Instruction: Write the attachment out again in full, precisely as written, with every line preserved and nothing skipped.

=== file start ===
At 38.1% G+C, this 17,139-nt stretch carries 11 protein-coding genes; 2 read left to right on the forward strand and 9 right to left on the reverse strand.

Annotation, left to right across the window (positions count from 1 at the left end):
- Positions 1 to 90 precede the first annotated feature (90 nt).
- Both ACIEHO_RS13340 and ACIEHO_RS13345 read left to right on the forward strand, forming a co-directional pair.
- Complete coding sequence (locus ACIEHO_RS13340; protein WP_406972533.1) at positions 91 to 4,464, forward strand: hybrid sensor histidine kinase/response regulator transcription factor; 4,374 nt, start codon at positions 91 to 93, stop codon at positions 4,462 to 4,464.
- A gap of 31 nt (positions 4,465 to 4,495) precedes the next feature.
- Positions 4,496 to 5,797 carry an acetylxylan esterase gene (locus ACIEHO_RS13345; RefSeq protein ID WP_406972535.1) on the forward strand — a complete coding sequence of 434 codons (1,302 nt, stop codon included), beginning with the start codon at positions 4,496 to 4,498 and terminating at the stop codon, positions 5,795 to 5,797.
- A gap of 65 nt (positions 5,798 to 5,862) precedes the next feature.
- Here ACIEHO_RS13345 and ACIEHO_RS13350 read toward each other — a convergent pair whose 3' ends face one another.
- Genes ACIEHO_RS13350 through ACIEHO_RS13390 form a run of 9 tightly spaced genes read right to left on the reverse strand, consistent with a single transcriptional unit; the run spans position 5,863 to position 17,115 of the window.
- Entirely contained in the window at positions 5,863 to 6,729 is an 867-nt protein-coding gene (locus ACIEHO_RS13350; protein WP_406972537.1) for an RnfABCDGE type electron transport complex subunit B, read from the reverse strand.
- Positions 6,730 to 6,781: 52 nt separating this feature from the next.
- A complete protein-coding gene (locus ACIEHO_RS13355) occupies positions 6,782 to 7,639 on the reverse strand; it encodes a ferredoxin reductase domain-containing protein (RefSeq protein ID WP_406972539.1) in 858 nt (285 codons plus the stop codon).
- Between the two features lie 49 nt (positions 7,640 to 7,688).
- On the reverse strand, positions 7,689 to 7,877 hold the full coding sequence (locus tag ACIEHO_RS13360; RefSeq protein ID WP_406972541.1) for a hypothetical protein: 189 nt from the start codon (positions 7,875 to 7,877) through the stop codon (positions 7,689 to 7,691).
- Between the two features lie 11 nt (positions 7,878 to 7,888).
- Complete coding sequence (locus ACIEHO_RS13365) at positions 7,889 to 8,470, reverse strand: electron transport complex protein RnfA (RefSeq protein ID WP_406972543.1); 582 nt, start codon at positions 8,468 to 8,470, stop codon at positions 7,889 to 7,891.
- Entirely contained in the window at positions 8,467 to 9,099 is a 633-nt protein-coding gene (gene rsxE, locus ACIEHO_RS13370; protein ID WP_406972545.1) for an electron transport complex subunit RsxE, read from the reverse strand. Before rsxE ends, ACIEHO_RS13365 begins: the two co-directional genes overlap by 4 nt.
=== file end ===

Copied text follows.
At 38.1% G+C, this 17,139-nt stretch carries 11 protein-coding genes; 2 read left to right on the forward strand and 9 right to left on the reverse strand.

Annotation, left to right across the window (positions count from 1 at the left end):
- Positions 1 to 90 precede the first annotated feature (90 nt).
- Both ACIEHO_RS13340 and ACIEHO_RS13345 read left to right on the forward strand, forming a co-directional pair.
- Complete coding sequence (locus ACIEHO_RS13340; protein WP_406972533.1) at positions 91 to 4,464, forward strand: hybrid sensor histidine kinase/response regulator transcription factor; 4,374 nt, start codon at positions 91 to 93, stop codon at positions 4,462 to 4,464.
- A gap of 31 nt (positions 4,465 to 4,495) precedes the next feature.
- Positions 4,496 to 5,797 carry an acetylxylan esterase gene (locus ACIEHO_RS13345; RefSeq protein ID WP_406972535.1) on the forward strand — a complete coding sequence of 434 codons (1,302 nt, stop codon included), beginning with the start codon at positions 4,496 to 4,498 and terminating at the stop codon, positions 5,795 to 5,797.
- A gap of 65 nt (positions 5,798 to 5,862) precedes the next feature.
- Here ACIEHO_RS13345 and ACIEHO_RS13350 read toward each other — a convergent pair whose 3' ends face one another.
- Genes ACIEHO_RS13350 through ACIEHO_RS13390 form a run of 9 tightly spaced genes read right to left on the reverse strand, consistent with a single transcriptional unit; the run spans position 5,863 to position 17,115 of the window.
- Entirely contained in the window at positions 5,863 to 6,729 is an 867-nt protein-coding gene (locus ACIEHO_RS13350; protein WP_406972537.1) for an RnfABCDGE type electron transport complex subunit B, read from the reverse strand.
- Positions 6,730 to 6,781: 52 nt separating this feature from the next.
- A complete protein-coding gene (locus ACIEHO_RS13355) occupies positions 6,782 to 7,639 on the reverse strand; it encodes a ferredoxin reductase domain-containing protein (RefSeq protein ID WP_406972539.1) in 858 nt (285 codons plus the stop codon).
- Between the two features lie 49 nt (positions 7,640 to 7,688).
- On the reverse strand, positions 7,689 to 7,877 hold the full coding sequence (locus tag ACIEHO_RS13360; RefSeq protein ID WP_406972541.1) for a hypothetical protein: 189 nt from the start codon (positions 7,875 to 7,877) through the stop codon (positions 7,689 to 7,691).
- Between the two features lie 11 nt (positions 7,878 to 7,888).
- Complete coding sequence (locus ACIEHO_RS13365) at positions 7,889 to 8,470, reverse strand: electron transport complex protein RnfA (RefSeq protein ID WP_406972543.1); 582 nt, start codon at positions 8,468 to 8,470, stop codon at positions 7,889 to 7,891.
- Entirely contained in the window at positions 8,467 to 9,099 is a 633-nt protein-coding gene (gene rsxE, locus ACIEHO_RS13370; protein ID WP_406972545.1) for an electron transport complex subunit RsxE, read from the reverse strand. Before rsxE ends, ACIEHO_RS13365 begins: the two co-directional genes overlap by 4 nt.